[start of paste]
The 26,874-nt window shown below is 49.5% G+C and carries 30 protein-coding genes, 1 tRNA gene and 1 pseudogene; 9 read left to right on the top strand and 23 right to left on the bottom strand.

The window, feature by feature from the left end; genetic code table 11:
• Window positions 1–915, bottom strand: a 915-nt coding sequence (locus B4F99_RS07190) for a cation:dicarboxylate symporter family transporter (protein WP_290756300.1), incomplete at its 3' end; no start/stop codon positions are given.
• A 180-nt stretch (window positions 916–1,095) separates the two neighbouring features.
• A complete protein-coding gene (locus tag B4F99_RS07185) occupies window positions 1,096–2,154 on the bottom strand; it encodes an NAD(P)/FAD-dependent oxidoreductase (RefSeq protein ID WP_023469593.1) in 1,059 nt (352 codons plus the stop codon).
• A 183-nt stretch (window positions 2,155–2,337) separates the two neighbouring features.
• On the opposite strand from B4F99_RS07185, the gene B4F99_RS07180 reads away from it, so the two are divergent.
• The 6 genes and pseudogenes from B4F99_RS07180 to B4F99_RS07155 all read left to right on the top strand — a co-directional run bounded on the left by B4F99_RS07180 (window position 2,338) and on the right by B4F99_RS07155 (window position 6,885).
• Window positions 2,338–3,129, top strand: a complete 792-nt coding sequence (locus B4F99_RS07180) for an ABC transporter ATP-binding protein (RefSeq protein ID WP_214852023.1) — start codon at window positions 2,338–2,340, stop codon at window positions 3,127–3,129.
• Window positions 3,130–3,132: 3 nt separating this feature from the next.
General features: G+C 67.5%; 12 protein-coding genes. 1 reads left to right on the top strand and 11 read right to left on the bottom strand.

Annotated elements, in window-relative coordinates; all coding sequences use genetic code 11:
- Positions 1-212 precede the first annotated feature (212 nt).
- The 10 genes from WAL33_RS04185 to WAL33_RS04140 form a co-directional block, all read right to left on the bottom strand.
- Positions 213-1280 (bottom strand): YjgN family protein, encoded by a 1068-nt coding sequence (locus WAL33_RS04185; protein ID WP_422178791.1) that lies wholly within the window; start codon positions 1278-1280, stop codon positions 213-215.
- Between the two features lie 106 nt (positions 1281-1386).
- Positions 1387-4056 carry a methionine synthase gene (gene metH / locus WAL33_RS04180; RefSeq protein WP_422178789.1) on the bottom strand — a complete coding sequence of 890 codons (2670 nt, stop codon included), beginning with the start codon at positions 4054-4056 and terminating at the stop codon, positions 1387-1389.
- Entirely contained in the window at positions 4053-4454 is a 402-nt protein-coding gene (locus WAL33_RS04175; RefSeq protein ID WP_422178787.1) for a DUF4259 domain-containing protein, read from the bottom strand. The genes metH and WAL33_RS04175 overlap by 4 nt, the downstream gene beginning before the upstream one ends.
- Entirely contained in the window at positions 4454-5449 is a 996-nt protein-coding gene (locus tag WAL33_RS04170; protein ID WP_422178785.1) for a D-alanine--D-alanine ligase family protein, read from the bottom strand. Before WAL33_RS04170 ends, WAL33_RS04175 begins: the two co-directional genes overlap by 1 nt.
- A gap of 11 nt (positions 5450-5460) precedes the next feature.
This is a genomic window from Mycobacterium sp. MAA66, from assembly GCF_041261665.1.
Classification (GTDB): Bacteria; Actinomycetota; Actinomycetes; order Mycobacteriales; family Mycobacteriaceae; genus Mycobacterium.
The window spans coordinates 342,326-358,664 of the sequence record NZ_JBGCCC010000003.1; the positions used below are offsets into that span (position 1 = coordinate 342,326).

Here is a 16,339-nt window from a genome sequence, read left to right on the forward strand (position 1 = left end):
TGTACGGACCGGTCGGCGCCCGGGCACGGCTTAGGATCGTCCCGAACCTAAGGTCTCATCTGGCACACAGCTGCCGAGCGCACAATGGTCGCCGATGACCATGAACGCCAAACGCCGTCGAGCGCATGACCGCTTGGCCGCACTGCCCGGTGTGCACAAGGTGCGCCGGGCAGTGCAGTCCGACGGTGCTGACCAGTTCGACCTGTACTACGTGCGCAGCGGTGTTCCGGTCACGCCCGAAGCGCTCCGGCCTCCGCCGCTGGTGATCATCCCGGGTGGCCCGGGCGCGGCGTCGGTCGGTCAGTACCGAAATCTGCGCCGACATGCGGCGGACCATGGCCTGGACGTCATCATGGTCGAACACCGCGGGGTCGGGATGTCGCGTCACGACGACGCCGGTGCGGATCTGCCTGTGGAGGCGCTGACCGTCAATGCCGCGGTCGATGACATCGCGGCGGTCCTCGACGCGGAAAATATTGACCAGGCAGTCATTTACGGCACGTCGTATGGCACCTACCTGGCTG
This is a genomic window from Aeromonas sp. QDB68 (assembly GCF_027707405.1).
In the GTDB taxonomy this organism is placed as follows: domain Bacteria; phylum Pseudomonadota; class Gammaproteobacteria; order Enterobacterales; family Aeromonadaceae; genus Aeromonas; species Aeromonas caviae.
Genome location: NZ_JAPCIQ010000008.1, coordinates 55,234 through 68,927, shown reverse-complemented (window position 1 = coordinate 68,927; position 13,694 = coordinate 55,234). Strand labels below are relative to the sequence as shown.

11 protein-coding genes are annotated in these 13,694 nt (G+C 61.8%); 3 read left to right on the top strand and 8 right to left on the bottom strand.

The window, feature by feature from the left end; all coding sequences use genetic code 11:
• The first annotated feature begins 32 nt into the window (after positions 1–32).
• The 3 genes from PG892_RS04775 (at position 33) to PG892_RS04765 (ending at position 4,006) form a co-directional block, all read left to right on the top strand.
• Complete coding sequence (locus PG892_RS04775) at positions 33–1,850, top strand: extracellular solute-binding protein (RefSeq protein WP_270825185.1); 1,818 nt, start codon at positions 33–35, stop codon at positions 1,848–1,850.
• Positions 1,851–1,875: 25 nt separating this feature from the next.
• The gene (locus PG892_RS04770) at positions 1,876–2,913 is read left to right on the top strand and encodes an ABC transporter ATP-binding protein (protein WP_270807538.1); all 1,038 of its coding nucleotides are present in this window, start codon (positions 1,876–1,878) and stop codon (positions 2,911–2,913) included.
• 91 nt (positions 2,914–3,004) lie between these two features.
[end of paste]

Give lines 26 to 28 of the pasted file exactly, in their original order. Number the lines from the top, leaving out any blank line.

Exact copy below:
This is a genomic window from Aeromonas sp. QDB68 (assembly GCF_027707405.1).
In the GTDB taxonomy this organism is placed as follows: domain Bacteria; phylum Pseudomonadota; class Gammaproteobacteria; order Enterobacterales; family Aeromonadaceae; genus Aeromonas; species Aeromonas caviae.
Genome location: NZ_JAPCIQ010000008.1, coordinates 55,234 through 68,927, shown reverse-complemented (window position 1 = coordinate 68,927; position 13,694 = coordinate 55,234). Strand labels below are relative to the sequence as shown.